Post Authored By: Tiffany Okoye & Ted Kontopoulos
On June 1, 2021, Canada implemented new reporting obligations for electronic fund transfer (“EFT”) and virtual currency transactions under the Proceeds of Crime Anti Money Laundering & Terrorist Financing Act (“PCMLTFA”). The PCMLTFA applies to both foreign-based and Canadian reporting entities (“REs”). REs include, but are not limited to, financial institutions, trusts, life insurance companies, securities dealers, money service providers, real estate brokers, casinos, accounting firms, and real estate developers.
REs are subject to a new “24-hour rule.” The 24-hour rule applies in the following situations: (i) multiple, consecutive transactions occur within a 24-hour period, (ii) by, on behalf of, or for the benefit of, the same person or entity, (iii) where the sum amount equals or exceeds $10,000CAD. When the 24-hour rule applies, Canada aggregates these transactions into one, and the RE must comply with the applicable reporting requirements.
One requirement involves submission of an EFT report. Starting June 1, 2021, REs must submit an EFT report to the Financial Transactions and Reports Analysis Centre (“FINTRAC”) under two situations: (1) when a RE receives an EFT equal to or greater than $10,000CAD; or, (2) where a RE initiates an international EFT transaction equal to or greater than $10,000CAD. However, no reporting obligation exists in a multi-step transaction when the RE is either the first entity receiving an EFT from outside Canada or the last Canadian entity to send an international EFT.
Another requirement involves the Large Virtual Currency Transaction Report (“LVCTR”). Starting June 1, 2021, REs must submit a LVCTR primarily under two scenarios: (1) when a RE engages in a single virtual currency transaction equal to or greater than $10,000CAD; or (2) when several virtual currency transactions trigger the 24-hour rule. Generally, REs must submit a LVCTR to the FINTRAC web reporting system within four business days of the transaction(s) triggering the reporting obligation.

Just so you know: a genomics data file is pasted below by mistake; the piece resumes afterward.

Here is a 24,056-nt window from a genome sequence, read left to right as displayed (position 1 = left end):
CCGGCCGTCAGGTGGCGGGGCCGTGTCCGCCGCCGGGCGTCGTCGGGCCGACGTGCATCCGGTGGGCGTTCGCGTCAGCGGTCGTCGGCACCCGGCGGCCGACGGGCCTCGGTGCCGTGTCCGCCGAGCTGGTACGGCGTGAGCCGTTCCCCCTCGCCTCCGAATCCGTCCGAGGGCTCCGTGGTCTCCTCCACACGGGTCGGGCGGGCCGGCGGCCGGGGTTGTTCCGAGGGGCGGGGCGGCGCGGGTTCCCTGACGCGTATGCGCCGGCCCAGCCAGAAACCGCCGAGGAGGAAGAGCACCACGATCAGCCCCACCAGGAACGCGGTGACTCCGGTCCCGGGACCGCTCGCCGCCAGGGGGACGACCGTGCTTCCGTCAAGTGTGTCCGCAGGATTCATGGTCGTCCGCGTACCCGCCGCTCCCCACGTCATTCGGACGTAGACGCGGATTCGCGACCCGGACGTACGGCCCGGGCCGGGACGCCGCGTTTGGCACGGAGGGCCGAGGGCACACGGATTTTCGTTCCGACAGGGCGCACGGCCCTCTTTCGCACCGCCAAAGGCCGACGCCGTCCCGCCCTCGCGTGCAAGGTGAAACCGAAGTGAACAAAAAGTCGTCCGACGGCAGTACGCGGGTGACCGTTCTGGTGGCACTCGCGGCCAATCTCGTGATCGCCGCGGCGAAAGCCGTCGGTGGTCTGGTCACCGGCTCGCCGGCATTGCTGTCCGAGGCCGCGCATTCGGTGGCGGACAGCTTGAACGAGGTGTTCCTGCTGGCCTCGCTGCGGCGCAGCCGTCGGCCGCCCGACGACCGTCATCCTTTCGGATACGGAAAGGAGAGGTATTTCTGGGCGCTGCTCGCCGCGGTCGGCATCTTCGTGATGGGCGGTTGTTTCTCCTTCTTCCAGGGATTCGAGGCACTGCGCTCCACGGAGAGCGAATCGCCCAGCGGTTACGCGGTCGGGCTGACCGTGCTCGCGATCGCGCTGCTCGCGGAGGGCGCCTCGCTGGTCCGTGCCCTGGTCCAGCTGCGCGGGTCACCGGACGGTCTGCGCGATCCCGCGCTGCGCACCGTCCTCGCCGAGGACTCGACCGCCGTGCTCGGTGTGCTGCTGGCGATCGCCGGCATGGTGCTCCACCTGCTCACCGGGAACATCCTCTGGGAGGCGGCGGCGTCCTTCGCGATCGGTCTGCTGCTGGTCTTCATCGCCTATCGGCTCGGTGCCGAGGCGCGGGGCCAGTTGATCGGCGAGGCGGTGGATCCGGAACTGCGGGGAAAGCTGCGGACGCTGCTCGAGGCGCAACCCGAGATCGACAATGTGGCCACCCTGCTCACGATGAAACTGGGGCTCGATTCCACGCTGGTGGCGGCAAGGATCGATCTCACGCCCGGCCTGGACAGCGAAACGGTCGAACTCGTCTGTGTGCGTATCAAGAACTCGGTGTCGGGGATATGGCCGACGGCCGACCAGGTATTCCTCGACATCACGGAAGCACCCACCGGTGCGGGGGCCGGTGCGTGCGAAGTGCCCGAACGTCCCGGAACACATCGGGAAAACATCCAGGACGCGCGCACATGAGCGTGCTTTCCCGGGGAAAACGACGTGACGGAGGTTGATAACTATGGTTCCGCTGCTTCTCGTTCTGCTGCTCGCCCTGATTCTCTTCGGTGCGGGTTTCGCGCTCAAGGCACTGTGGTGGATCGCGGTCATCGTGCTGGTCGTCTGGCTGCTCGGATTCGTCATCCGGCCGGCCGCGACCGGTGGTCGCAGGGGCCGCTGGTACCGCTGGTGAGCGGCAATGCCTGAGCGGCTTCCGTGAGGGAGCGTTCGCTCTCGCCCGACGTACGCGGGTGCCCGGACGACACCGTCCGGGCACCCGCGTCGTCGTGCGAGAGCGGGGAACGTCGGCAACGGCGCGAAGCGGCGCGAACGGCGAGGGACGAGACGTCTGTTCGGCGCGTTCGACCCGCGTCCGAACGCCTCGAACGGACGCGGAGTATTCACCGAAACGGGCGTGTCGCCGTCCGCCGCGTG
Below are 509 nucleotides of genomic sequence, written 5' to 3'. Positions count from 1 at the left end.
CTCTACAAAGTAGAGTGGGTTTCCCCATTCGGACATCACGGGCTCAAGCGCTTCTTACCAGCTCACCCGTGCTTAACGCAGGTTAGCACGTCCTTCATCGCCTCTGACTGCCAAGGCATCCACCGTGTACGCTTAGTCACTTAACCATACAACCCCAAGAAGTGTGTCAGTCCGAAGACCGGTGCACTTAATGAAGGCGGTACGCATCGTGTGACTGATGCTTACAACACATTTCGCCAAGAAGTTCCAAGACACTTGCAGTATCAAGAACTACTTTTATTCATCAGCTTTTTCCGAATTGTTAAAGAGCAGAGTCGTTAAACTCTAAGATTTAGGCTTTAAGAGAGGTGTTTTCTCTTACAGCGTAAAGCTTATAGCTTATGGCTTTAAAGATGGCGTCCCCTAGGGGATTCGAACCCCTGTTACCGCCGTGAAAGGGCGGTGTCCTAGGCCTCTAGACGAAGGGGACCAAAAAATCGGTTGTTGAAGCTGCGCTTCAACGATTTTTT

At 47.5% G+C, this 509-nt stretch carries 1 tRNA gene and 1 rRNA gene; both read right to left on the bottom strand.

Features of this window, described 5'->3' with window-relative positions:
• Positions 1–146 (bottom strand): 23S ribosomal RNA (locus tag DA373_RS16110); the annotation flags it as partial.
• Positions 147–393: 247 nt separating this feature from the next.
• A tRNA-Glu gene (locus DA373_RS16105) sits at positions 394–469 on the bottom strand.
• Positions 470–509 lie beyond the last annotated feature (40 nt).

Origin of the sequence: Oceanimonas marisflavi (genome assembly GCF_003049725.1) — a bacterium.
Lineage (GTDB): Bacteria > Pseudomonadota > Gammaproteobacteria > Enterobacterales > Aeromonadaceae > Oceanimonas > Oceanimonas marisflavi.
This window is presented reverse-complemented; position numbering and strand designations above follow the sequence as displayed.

Imagine Chicago Currency Corp. (“CCC”) as an example. CCC has a presence in the United States and provides virtual currency services to United States and Canadian customers through its Chicago and Toronto offices. Since CCC provides money services to the Canadian market, it is a RE under the PCMLTFA. Assume that CCC facilitates two bitcoin transactions for Toronto Traders Inc. on June 19, 2021 and each transaction is worth $5,000CAD.
Under Canada’s regulations, CCC must submit a LVCTR to the FINTRAC web reporting system by June 24, 2021, since June 20 is a Sunday. A LVCTR must be submitted by the applicable deadline because the 24-hour rule applies. The 24-hour rule applies because CCC is a RE that facilitated (i) multiple virtual currency (bitcoin) transactions within a 24-hour period, (ii) on behalf of the same entity (Toronto Traders Inc.), (iii) and the sum of the transactions equal $10,000CAD.
REs that fail to comply risk incurring severe penalties. For each civil violation, FINTRAC monetary penalties range from $1,000CAD to $100,000CAD for individuals and from $1,000CAD to $500,000CAD for entities. Each criminal violation risks up to 5 years imprisonment, $2 millionCAD in fines, or both.
In summary, new reporting obligations apply to certain businesses situated in the United States in the financial services, real estate, money services, and casino industries engaged in large EFT or virtual currency transactions in Canada. In April 2022, FINTRAC will issue initial compliance assessments to ensure REs satisfy these obligations. To avoid costly penalties, Chicagoland attorneys should advise clients in these industries and who transact business in Canada or with Canadian persons or entities to adopt appropriate reporting policies and to maximize compliance.
About the Authors:
Tiffany Okoye holds an LLM in European and International Business Law from Universidad Pontificia Comillas ICAI-ICADE, currently serves as a legal intern at Ashurst LLP, and is a J.D. candidate at the DePaul University College of Law.
Ted Kontopoulos is a senior international tax consultant at BKD LLP, Co-Editor in Chief of the YLS Journal in the CBA Record, and a Chair on the YLS Business Law Transactions Committee.